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Arlington, VA – Americans for Prosperity, on behalf of hundreds of thousands of grassroots activists across the country, today submitted comments strongly opposing a proposal from the Biden administration that would require public companies to include vague and counterproductive “climate-related” information as part of disclosures to prospective investors.
The Securities and Exchange Commission (SEC) draft rule would impose a bevy of costly new filings on topics such as “climate-related risks,” and “the impact of…severe-weather events and other natural conditions” – all of highly questionable relevance to the purpose of financial disclosures and virtually impossible to predict with any accuracy.
An AFP letter to SEC Chair Gary Gensler criticized the proposal as a flagrant overreach of the SEC’s statutory authority that would create a huge burden on both businesses and investors – all for seemingly obvious political motivations.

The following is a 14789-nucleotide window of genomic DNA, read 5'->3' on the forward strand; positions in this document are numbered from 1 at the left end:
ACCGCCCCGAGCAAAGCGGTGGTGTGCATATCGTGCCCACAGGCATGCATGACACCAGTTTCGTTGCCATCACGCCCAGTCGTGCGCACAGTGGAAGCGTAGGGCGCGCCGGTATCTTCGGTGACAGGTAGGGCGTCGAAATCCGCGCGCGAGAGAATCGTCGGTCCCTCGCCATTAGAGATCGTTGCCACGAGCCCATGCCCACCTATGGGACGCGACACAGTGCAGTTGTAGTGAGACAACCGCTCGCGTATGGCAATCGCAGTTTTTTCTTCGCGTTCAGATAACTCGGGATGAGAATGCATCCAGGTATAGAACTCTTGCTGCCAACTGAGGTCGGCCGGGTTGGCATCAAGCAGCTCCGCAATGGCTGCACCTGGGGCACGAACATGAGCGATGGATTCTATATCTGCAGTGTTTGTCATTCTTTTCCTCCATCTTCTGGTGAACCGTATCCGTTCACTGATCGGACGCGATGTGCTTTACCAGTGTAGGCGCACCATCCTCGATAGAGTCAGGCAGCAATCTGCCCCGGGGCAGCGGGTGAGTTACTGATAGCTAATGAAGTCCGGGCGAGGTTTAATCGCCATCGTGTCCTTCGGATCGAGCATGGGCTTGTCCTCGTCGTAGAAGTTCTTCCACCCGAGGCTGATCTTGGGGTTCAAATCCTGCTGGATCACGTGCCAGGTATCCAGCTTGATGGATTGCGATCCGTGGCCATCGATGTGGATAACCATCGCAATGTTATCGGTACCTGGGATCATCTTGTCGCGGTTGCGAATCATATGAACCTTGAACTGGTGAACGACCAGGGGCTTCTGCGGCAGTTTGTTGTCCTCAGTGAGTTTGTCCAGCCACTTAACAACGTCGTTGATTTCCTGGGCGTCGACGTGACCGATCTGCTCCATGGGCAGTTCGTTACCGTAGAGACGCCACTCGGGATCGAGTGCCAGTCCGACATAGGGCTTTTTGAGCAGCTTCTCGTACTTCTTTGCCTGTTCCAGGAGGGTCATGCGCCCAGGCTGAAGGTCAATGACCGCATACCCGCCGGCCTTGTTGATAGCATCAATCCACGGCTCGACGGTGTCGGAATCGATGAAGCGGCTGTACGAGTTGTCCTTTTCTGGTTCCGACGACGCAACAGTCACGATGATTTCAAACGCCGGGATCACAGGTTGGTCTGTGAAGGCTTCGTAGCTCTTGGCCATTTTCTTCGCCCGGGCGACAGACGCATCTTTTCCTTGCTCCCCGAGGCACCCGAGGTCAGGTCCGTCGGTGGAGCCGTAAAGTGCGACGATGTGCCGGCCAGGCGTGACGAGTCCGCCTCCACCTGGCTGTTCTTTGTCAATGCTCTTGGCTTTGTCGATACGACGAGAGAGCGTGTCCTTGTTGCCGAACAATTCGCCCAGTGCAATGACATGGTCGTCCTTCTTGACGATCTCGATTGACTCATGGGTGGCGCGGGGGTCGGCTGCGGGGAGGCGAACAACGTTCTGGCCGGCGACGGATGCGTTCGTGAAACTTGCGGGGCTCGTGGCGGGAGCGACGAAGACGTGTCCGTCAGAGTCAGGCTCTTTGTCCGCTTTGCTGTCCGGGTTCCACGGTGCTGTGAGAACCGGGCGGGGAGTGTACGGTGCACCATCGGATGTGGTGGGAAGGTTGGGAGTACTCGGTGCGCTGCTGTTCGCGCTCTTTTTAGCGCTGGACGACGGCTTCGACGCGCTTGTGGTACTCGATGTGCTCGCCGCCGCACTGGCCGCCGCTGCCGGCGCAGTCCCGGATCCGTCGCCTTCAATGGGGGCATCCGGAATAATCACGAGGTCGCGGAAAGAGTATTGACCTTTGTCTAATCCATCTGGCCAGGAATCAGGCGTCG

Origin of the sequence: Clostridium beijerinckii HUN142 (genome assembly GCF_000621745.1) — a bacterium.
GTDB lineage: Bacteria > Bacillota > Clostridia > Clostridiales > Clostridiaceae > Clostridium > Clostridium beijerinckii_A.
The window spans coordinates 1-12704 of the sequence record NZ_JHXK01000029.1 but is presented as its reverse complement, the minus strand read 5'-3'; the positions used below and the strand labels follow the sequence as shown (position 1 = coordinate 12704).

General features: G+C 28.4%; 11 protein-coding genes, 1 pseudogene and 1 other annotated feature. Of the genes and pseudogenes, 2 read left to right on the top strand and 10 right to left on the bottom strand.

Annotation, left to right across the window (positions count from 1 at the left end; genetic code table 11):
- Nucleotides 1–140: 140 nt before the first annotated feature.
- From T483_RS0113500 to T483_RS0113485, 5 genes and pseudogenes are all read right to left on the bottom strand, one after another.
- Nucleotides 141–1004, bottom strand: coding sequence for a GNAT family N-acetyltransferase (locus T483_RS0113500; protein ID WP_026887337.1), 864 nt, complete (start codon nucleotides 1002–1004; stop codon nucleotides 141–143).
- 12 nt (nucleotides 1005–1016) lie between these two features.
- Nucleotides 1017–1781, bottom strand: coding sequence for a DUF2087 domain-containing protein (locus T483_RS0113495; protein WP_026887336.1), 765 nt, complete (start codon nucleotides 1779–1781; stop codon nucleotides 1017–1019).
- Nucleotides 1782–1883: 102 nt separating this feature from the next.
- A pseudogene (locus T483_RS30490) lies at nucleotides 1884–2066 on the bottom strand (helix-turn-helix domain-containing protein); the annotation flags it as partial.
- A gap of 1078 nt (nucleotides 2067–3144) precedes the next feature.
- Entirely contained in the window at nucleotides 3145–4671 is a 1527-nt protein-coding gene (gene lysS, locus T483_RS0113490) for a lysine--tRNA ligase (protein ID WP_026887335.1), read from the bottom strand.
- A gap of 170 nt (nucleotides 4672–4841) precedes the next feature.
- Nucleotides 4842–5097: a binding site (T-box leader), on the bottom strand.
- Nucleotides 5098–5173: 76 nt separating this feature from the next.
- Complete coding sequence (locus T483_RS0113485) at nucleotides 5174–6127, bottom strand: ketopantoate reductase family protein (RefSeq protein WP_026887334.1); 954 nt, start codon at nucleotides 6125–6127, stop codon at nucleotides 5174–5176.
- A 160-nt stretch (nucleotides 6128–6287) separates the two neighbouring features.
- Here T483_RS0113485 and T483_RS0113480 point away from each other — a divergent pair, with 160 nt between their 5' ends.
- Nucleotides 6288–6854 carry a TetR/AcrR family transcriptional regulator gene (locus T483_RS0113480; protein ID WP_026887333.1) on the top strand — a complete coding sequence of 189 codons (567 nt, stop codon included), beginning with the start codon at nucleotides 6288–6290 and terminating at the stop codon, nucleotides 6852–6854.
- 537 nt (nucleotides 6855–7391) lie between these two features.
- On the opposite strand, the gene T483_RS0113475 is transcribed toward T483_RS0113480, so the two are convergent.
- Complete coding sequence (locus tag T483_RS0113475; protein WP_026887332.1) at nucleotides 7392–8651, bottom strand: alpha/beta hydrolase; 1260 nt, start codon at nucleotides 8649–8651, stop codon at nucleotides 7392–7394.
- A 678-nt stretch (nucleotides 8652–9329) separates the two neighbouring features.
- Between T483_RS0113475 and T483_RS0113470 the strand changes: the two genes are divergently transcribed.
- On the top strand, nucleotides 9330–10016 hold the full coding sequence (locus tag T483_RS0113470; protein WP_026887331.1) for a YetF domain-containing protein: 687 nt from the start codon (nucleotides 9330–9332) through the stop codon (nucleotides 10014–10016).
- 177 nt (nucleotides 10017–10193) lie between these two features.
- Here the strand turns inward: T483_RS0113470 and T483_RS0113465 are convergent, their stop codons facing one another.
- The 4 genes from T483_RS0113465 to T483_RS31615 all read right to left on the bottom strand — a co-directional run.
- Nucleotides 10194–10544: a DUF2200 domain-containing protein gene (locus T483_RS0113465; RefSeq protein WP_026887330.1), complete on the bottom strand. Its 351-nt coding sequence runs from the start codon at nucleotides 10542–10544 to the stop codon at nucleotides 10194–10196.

“This exercise in regulatory authority is not intended to inform investors about financial or regulatory risks,” the letter reads, “but rather seeks to facilitate the application of political pressure for the purpose of picking winners and losers in the marketplace…based on their adherence to the current Administration’s policy agenda.”
The letter ticks off a host of flaws with the SEC rulemaking, including:
“Time and again we see this administration profess its desire to fix this economy, and then concoct policies that would make things much worse,” said AFP senior policy analyst Gary Haglund. “Anyone in a freshman economics class can tell you that raising the price of doing business and slamming the brakes on investment and innovation just pour more fuel on out-of-control inflation.”
“Working households are going to continue to pay the price for these ill-conceived policies that will raise costs at arguably the worst time in recent history. This is nothing more than a political power grab being sold on empty promises. These actions won’t protect investors or improve the environment, but they will increase costs for consumers, create mountains of red tape for businesses, discourage investment and innovation, and create massive confusion for investors and companies alike.”